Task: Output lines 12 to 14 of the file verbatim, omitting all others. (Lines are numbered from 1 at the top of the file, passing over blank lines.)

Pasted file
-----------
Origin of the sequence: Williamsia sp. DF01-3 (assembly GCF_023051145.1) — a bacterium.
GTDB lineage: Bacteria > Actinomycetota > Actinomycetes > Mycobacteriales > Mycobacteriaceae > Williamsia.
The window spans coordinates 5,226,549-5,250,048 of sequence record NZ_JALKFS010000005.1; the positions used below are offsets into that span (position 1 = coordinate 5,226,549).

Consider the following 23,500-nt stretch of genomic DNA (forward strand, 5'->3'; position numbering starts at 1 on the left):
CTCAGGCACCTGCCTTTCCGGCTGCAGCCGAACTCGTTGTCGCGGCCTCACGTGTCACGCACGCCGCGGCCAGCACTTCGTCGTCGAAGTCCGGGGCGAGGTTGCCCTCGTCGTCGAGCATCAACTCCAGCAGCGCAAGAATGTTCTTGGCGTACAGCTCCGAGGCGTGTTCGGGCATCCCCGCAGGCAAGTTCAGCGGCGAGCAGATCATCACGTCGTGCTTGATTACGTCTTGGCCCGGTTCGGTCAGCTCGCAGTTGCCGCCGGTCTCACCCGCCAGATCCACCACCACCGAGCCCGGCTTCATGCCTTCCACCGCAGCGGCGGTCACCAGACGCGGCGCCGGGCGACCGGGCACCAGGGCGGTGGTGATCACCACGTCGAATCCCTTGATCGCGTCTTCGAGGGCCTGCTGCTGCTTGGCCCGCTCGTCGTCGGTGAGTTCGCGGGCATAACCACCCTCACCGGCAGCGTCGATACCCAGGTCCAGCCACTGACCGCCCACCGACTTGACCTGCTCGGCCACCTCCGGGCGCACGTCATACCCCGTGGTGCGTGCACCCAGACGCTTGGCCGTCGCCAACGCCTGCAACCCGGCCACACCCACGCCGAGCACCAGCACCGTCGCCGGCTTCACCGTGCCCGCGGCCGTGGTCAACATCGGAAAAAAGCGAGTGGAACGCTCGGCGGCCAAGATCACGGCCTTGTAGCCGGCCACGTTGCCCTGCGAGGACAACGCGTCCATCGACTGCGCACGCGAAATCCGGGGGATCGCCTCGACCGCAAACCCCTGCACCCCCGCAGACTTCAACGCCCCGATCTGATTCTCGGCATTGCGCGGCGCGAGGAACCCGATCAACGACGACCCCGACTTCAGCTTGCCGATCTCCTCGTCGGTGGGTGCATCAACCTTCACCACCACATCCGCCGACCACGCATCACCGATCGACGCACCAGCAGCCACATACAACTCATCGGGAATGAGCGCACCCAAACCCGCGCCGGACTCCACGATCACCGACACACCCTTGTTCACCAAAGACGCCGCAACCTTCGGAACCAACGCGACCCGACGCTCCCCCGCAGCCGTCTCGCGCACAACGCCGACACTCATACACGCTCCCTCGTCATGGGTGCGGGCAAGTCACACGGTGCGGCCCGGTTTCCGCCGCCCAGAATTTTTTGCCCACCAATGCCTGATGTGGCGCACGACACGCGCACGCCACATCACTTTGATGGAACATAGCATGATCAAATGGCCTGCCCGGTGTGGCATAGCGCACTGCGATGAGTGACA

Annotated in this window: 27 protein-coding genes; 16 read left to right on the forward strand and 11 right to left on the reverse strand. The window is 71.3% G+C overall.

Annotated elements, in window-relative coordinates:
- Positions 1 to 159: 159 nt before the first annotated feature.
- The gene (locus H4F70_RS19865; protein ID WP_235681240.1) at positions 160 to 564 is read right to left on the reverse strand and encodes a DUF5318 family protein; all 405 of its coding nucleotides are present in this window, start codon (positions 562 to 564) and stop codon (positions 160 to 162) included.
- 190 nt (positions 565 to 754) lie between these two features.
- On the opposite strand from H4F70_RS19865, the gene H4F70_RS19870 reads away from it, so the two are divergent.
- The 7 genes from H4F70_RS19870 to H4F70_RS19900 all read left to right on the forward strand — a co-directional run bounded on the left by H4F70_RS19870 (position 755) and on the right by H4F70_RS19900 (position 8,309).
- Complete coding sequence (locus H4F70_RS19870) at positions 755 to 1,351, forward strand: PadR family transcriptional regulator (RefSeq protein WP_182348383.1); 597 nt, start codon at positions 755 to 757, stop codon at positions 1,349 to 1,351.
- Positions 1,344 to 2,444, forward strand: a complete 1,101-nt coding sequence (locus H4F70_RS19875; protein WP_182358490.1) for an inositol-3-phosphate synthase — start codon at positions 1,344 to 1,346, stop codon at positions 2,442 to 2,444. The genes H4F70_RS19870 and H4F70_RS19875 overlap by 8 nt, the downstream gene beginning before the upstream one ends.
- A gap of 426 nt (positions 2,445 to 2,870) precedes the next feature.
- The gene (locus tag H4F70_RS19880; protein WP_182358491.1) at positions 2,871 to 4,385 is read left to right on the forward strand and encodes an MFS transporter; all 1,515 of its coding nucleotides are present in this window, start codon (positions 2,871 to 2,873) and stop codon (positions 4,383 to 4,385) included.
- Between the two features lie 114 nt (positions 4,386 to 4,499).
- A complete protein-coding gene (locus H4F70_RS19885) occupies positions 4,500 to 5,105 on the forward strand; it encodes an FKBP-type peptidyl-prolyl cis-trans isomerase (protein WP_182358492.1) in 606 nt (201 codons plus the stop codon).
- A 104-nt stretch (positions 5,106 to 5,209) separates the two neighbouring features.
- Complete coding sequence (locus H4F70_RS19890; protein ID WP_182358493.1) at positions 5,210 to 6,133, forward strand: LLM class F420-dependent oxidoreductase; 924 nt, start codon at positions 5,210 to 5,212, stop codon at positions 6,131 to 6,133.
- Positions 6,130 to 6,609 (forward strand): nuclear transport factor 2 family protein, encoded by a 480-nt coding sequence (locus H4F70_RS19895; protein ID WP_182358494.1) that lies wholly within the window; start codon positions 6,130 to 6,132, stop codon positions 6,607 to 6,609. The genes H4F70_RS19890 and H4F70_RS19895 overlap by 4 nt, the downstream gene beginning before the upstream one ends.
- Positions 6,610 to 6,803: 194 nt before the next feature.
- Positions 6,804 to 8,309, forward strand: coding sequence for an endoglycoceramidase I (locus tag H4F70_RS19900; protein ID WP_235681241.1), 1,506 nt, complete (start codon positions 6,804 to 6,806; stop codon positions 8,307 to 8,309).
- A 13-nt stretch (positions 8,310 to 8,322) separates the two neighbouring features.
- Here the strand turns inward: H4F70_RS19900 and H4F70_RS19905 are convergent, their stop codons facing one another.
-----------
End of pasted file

- The 7 genes from H4F70_RS19870 to H4F70_RS19900 all read left to right on the forward strand — a co-directional run bounded on the left by H4F70_RS19870 (position 755) and on the right by H4F70_RS19900 (position 8,309).
- Complete coding sequence (locus H4F70_RS19870) at positions 755 to 1,351, forward strand: PadR family transcriptional regulator (RefSeq protein WP_182348383.1); 597 nt, start codon at positions 755 to 757, stop codon at positions 1,349 to 1,351.
- Positions 1,344 to 2,444, forward strand: a complete 1,101-nt coding sequence (locus H4F70_RS19875; protein WP_182358490.1) for an inositol-3-phosphate synthase — start codon at positions 1,344 to 1,346, stop codon at positions 2,442 to 2,444. The genes H4F70_RS19870 and H4F70_RS19875 overlap by 8 nt, the downstream gene beginning before the upstream one ends.